On my site I have a search bar like this:

enter image description here

The user types something in and presses enter. There is nothing they can click on to submit the search. I could make the icon on the right clickable but it certainly doesn't look like a button now and I quite like the way it looks. I could add something to the placeholder, e.g. "Search and press Enter" but again I like how minimal it is now and this will only help if they think to read the placeholder before typing something in.

Can I assume that the vast majority of people on the Internet have figured out when pressing Enter is likely to work?

The site aggregates search results from multiple online stores (linking directly to them) so the users already need some web proficiency to be able to accomplish anything.



Paparazzi sampled four major sites for their behavior, which is a good methodology, but his/her observations were wrong. The correct is:

  • google.com: Enter and button:
      enter image description here
  • bing.com: Enter and button:
      enter image description here
  • amazon.com: Enter and button:
      enter image description here
  • stackexchange.com: Enter but no button.

Safe to say, google.com is the gold standard for search for "people on the Internet" (OP's description of the target audience).

Also regarding Paparazzi's comment "I am a developer for a living and I did not know the icons were buttons": this is another reminder that a developer, or a UX professional for that matter, should not view him/herself as a regular user.

  • 1
    Like I said, this is a duplicate question and it feels wrong to ignore the answer from the other question, even we have other observations. ux.stackexchange.com/questions/23440/… – Madalina Taina Aug 2 '16 at 11:37
  • 1
    Agreed, @MadalinaTaina, so I upvoted your answer (and your comment). However in my opinion the observation that Google, Bing and Amazon do not have buttons could not stand unchallenged (yes, I know there are comments disputing it, but a proper answer has better visibility). Also, my guess is that many people think of a search and a form as different things, so I didn't find the question to be an exact duplicate (although the rationale you quote is still valid). – bjornte Aug 2 '16 at 11:44
  • 1
    I supposed this is the reason why this question was not treated as duplicate. I'm a developer and for me it is the same thing. Anyway, I insisted to mention that link because I saw there some really good reasons to add the button. To be honest, I like buttons because it feels more safe, it make me feel like I have more control. – Madalina Taina Aug 2 '16 at 11:52
  • 1
    @MadalinaTaina btw, here's an exact duplicate: Do you need a search button with a search box? – bjornte Aug 2 '16 at 14:03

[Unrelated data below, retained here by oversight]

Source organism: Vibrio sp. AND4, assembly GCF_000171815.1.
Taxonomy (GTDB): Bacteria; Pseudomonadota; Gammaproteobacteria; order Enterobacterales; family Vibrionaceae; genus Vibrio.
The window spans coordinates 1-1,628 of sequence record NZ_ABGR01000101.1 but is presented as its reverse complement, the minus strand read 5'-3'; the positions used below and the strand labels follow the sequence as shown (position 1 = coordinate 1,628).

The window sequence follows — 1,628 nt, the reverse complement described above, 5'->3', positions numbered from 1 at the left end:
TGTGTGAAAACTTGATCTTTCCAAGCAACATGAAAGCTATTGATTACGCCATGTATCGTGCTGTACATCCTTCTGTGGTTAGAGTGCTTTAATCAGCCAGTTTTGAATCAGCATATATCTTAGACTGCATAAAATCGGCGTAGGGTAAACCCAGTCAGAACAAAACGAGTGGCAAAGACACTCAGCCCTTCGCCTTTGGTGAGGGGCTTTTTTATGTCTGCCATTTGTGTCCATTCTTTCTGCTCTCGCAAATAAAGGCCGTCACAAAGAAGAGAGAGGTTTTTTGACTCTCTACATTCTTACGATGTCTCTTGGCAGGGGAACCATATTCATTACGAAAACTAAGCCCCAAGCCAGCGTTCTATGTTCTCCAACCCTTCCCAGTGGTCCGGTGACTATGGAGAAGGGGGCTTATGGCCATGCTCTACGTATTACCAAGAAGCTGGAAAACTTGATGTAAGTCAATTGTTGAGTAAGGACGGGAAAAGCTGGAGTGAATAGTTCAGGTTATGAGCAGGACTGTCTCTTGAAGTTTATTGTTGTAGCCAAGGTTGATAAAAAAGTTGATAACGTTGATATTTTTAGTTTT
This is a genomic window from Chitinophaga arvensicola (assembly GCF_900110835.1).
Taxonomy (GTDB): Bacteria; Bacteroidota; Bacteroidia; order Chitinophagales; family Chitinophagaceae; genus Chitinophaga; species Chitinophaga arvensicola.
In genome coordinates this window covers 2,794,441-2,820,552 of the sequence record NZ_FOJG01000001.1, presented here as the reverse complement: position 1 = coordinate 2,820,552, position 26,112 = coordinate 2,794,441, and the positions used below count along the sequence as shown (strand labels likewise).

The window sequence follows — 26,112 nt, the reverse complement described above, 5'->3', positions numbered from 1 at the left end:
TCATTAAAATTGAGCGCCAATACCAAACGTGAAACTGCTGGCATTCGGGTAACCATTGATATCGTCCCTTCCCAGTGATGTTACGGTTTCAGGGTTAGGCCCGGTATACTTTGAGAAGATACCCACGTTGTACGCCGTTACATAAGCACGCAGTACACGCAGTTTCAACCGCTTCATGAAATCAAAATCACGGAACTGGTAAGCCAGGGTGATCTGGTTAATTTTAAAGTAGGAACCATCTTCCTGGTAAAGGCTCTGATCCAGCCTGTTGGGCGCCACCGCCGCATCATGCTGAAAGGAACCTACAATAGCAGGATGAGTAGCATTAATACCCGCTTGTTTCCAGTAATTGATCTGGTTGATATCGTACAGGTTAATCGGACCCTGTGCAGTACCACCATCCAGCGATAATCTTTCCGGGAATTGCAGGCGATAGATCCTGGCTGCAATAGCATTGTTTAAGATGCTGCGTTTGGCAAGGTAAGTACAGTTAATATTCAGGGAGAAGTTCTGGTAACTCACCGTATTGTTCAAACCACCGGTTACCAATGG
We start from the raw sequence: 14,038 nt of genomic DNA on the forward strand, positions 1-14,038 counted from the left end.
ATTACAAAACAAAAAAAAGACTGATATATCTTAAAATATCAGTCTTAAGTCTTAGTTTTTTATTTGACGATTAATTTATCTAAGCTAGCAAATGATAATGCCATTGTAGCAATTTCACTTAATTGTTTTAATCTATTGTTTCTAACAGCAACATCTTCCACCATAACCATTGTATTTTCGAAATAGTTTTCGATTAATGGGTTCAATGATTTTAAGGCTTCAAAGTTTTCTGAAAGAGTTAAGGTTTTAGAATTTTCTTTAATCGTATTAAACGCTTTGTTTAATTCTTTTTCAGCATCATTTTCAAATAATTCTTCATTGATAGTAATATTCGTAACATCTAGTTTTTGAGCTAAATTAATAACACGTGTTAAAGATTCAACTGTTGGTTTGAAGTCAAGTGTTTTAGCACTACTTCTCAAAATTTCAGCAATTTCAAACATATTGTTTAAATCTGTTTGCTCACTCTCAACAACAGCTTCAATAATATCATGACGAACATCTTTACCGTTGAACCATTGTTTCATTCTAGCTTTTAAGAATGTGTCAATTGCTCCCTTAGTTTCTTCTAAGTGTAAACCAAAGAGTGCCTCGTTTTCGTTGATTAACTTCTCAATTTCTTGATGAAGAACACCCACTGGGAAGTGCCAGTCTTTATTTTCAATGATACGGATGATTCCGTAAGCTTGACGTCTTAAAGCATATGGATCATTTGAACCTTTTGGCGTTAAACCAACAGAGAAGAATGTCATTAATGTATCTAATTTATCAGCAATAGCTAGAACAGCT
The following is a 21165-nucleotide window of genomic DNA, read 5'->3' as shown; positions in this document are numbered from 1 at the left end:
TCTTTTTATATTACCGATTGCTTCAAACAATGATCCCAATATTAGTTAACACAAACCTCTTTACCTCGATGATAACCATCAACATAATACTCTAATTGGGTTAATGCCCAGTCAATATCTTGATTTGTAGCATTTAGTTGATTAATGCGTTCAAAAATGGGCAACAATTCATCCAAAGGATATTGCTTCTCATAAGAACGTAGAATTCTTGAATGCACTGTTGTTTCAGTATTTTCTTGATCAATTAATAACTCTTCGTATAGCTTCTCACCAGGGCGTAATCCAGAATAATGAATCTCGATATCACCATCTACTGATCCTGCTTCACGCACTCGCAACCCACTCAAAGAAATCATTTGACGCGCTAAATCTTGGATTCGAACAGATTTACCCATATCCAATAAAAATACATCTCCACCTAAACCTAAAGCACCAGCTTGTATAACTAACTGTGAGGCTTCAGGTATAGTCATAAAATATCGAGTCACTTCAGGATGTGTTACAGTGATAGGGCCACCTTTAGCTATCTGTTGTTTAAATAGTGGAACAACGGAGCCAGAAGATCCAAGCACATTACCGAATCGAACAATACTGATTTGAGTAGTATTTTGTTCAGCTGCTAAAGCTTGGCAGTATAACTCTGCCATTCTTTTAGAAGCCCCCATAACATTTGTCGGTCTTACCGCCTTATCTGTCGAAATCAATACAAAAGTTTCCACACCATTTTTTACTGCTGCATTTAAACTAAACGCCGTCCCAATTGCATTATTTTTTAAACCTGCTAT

• @bjomte I up-voted your answer and I liked how you explained, but I still think it is better to flag a question like this as duplicate or let comments like we did, so future users see all the answers. – Madalina Taina Aug 2 '16 at 14:21

You can see the response to your question here. I find it enough complete and clear.

"Why is it inaccessible to create a form with no submit button? 1. What if the user doesn't have a keyboard? 2. Unresponsive UI 3. Confusing interaction 4. Limited discoverability 5. Contextual dependency/modes"


You should have a button.

Can you have a shorter input box and then place the button? You can design a button not so heavy visually and keep the minimal style to the rest of the website.

do not sacrifice your UX over a minimalist look.



Even if it's never clicked, the button is still useful. The presence of a button visually indicates that nothing will happen until you tell it to. If I saw a search bar with no search button, I would assume it would perform searches as I type. My first thought when I start typing would be "why isn't it searching yet?"

Edit: Challenging what I just said: I've never noticed until just now that the search bar at the top of this site lacks a button and I've used it several times without a second thought.

I would probably attribute this to the layout of the page though. Being in the top right of the page, tucked away above a navigation bar and a sidebar, it doesn't appear that it would retrieve search results in real-time. There is nowhere that I would expect live search results to show up.

In short, if your page is laid out such that it appears it could accommodate live results, I believe users might hesitate and wonder why it isn't searching yet.


I sampled four major sites for their behavior

  • stachexchange = enter no button
  • google = enter no button
  • bing = enter no button
  • amazon = enter no button

I think it is safe to say enter no button is the standard

  • google, bing, and amazon do have buttons, but they're just icons. – Alex Hall Jul 31 '16 at 17:05
  • @AlexHall I am a developer for a living and I did not know the icons were buttons – paparazzo Jul 31 '16 at 20:18
  • I think if you didn't know you could press Enter to submit (or it didn't work somehow) you'd likely guess you could click on that as your only remaining option. – Alex Hall Jul 31 '16 at 20:20
  • @AlexHall OK - still does not change I did not know. – paparazzo Jul 31 '16 at 20:23
  • My point is you didn't know because you didn't feel the need to look carefully or guess because you know how to use the bars otherwise. They're a compromise between style and usability because the text "Search" would look ugly. But they are styled like buttons. What's in my question is not. In the end I went with something that looks a lot like the google one. – Alex Hall Jul 31 '16 at 20:27

Not the answer you're looking for? Browse other questions tagged or ask your own question.